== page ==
For Your Holiday Viewing Pleasure: This Year’s Bicycle Film Festival
Available for online screening from anywhere until January 9.
The Bicycle Film Festival presents four programs of films that celebrate, star, and just enjoy bikes and the people who ride them. This year’s festival features short narrative works, films about how bicycles can change the world, bikey adventures, and urban bicycling. Each program includes a range of film styles, such as documentary, musical, and animation.
Tickets are available on a sliding scale, from $10 to $20 for individual programs, or $27 to $75 gets you a festival pass that allows you to watch all four programs.
The Cinematic Shorts program includes the Oscar-nominated White Eye, which was shot in one take at night in Tel Aviv, about a man who tries to get back his stolen bicycle. That program also includes a wide-ranging tour of New York with Blood Orange’s Call Me, and many others.
The Urban Bike Shorts program includes a look at a youth bike organization that is profiled and treated like a gang by cops, the quarantined streets of Sao Paulo as filmed by bike couriers, “A love letter to the splendor of winter through the eyes of a female bicycle courier in the midst of a Canadian deep-freeze,” and others.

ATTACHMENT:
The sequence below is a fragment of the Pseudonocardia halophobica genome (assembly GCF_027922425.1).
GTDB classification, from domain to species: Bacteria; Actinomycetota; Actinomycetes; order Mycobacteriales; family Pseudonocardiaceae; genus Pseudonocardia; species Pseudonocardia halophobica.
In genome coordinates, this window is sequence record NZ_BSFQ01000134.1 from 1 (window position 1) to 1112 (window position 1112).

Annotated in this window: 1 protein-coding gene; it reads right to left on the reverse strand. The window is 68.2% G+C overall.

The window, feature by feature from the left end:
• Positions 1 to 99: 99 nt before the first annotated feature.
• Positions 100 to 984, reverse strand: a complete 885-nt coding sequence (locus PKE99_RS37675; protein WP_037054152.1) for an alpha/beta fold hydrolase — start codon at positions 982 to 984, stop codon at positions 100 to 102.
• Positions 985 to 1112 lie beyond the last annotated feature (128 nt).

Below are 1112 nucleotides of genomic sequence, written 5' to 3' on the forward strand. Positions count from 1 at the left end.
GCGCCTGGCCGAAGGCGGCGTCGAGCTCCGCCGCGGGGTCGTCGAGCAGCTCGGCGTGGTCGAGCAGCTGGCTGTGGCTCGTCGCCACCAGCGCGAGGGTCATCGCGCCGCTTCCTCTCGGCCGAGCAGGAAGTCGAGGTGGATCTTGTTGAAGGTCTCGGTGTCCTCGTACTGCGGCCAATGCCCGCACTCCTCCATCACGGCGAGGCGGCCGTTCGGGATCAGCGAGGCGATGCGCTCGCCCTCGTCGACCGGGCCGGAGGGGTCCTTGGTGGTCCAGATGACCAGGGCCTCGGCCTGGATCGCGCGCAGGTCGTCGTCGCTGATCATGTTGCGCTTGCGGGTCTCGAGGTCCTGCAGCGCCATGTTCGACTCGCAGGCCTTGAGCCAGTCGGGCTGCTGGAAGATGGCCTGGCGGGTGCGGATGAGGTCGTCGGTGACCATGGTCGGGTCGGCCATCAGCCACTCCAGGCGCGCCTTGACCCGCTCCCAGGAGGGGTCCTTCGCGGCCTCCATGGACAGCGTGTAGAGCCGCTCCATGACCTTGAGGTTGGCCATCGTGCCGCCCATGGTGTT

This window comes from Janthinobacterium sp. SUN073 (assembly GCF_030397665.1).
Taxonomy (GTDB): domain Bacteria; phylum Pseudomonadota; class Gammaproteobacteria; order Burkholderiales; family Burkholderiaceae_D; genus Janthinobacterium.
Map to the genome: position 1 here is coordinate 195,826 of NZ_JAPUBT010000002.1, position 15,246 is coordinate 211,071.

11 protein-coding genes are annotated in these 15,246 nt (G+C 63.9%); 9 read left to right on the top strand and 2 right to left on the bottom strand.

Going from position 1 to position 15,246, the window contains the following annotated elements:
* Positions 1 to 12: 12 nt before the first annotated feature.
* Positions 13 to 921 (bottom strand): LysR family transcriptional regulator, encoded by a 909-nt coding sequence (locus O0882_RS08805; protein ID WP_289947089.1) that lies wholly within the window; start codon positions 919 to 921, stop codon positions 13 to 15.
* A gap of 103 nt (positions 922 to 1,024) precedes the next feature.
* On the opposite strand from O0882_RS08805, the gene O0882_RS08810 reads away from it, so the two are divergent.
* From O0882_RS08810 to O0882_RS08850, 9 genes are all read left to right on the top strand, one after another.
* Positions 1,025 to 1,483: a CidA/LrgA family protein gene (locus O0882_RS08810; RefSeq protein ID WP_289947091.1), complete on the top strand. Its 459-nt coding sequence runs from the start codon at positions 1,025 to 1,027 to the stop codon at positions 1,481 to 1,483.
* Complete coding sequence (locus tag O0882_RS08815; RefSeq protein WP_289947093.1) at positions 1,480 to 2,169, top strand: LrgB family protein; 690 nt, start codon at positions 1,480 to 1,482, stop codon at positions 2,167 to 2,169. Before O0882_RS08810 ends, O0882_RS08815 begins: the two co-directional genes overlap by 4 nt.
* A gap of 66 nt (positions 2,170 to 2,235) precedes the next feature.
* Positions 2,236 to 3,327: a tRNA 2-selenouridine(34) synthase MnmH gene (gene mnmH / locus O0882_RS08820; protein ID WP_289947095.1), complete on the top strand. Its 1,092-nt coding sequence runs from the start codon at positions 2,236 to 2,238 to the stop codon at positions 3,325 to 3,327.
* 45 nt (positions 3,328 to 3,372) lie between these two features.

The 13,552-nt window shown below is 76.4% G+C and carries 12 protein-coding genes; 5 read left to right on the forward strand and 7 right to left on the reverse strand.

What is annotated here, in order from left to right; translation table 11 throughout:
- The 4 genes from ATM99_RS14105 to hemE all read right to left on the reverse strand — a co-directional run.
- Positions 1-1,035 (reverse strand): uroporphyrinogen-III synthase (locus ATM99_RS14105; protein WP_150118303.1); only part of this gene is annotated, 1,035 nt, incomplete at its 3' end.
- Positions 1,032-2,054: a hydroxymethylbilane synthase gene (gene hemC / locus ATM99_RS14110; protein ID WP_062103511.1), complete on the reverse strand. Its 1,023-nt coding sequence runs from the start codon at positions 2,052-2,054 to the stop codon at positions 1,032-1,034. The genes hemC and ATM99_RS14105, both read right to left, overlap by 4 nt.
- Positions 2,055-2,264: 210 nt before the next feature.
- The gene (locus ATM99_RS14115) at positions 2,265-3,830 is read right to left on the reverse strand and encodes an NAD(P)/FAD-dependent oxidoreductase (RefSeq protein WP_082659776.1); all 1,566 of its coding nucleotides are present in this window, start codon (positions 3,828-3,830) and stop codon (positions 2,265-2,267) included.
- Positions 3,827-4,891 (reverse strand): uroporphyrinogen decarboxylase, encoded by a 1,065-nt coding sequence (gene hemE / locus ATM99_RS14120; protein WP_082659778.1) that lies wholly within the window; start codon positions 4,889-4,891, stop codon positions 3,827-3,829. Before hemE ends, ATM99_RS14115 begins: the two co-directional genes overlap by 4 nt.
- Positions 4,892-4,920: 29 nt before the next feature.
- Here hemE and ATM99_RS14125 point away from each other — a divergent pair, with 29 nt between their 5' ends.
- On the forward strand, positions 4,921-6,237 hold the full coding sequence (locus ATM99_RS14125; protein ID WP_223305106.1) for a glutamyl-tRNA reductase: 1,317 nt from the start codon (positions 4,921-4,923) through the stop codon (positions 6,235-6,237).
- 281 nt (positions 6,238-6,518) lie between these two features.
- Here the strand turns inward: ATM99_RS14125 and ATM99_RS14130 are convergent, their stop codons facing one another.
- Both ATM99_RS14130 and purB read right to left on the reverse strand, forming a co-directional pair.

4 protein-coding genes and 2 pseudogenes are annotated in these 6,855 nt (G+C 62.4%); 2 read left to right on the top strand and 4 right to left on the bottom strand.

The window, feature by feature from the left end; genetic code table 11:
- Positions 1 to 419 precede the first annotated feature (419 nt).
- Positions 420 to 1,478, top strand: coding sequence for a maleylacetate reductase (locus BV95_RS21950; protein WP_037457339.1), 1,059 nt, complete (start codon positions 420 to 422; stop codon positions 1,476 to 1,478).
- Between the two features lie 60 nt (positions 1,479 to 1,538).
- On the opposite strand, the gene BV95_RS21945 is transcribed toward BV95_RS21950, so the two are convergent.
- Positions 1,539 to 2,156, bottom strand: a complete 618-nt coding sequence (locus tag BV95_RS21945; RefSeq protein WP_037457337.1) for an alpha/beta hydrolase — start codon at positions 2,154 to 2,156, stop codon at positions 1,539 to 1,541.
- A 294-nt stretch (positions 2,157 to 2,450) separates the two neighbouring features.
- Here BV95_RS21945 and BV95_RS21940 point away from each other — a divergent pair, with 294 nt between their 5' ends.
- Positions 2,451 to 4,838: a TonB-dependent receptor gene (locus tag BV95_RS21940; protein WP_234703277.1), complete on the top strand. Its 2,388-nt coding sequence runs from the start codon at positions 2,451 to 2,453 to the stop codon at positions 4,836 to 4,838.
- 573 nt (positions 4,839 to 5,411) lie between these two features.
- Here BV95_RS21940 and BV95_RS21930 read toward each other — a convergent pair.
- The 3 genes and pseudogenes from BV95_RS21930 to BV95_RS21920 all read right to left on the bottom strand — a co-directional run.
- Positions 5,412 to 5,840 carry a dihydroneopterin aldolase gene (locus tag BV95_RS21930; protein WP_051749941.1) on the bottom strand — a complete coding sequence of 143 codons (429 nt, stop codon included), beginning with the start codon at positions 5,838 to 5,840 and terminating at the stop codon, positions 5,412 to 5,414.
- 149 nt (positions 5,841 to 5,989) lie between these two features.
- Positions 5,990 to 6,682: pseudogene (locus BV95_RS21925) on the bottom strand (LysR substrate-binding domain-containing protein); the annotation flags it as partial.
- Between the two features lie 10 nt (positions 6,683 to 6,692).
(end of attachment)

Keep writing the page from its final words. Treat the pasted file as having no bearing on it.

Cycle for Change showcases a film about bike couriers in Europe challenging Uber Eats, about the lack of bike infrastructure in Monterrey, Mexico, about “a collective of cycling communities in Los Angeles fighting for protected bike lanes and road safety,” and others.
Transportation Alternatives is a sponsor for this program.
The fourth program, Adventure Shorts, explores mountain biking in La Paz, Bolivia, a 240-mile gravel road bike race through Minnesota, and Malawian women using bikes to get to school, among other subjects.
For twenty years, the Bicycle Film Festival toured the world, raising money for bicycle advocacy groups with screenings sponsored by local bike-friendly businesses. In some years the festival spanned 100 cities, including New York, Los Angeles, Boulder, Davis, Paris, London, Tokyo, Shanghai, Moscow, Mexico City, Capetown, Istanbul, Sydney, and Zurich, and reached an audience of over one million people.
Plans were afoot to hold the festival’s 20th anniversary screenings in 2020 – and then you-know-what happened.
In 2021, the festival hosted a virtual tour of “greatest hits.” While audience members could watch from anywhere, local hosts sponsored the screenings and advertised their work to improve bicycling for everyone. The Bicycle Film Festival hosted ninety “local” screenings this year, helping to raise tens of thousands of dollars for bicycle advocacy organizations throughout the U.S.
While festival organizers hope to hold some in-person screenings in 2022, the films can all be watched from anywhere in the world during the festival screening periods.
It premiered in New York on Friday, and the first screening period is running now through January 9.